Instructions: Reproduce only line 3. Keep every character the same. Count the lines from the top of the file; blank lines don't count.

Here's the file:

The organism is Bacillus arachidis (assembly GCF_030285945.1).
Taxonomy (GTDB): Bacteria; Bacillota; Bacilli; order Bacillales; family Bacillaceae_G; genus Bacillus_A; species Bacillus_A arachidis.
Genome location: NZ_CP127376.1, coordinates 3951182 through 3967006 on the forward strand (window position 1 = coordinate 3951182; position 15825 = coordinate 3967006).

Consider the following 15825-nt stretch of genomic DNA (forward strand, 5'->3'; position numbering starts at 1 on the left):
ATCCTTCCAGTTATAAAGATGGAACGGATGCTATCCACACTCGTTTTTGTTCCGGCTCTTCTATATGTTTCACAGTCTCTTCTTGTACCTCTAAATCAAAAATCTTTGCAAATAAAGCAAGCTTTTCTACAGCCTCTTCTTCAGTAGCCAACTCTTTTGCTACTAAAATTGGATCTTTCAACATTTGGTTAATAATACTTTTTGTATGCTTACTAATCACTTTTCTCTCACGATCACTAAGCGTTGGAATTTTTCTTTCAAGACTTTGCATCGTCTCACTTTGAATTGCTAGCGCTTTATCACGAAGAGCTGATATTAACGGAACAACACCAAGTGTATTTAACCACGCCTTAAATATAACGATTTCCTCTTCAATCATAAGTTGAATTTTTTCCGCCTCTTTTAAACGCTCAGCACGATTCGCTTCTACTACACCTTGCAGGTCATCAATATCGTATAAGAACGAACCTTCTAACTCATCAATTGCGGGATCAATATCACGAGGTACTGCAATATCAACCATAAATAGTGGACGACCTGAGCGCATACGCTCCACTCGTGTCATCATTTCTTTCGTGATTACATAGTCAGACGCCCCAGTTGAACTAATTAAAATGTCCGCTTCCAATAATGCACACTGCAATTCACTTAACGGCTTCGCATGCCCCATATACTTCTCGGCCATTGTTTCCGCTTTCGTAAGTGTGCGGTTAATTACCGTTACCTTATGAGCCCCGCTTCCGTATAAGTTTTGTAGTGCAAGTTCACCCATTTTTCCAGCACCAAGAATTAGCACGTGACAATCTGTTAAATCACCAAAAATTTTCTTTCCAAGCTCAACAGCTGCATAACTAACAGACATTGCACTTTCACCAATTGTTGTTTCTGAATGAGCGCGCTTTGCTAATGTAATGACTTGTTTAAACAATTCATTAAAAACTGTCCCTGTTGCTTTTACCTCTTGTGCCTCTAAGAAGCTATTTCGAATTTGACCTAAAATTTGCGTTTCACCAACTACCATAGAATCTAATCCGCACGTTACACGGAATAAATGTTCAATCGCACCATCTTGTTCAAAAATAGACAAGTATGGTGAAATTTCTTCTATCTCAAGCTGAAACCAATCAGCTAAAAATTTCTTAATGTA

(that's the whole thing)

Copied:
Genome location: NZ_CP127376.1, coordinates 3951182 through 3967006 on the forward strand (window position 1 = coordinate 3951182; position 15825 = coordinate 3967006).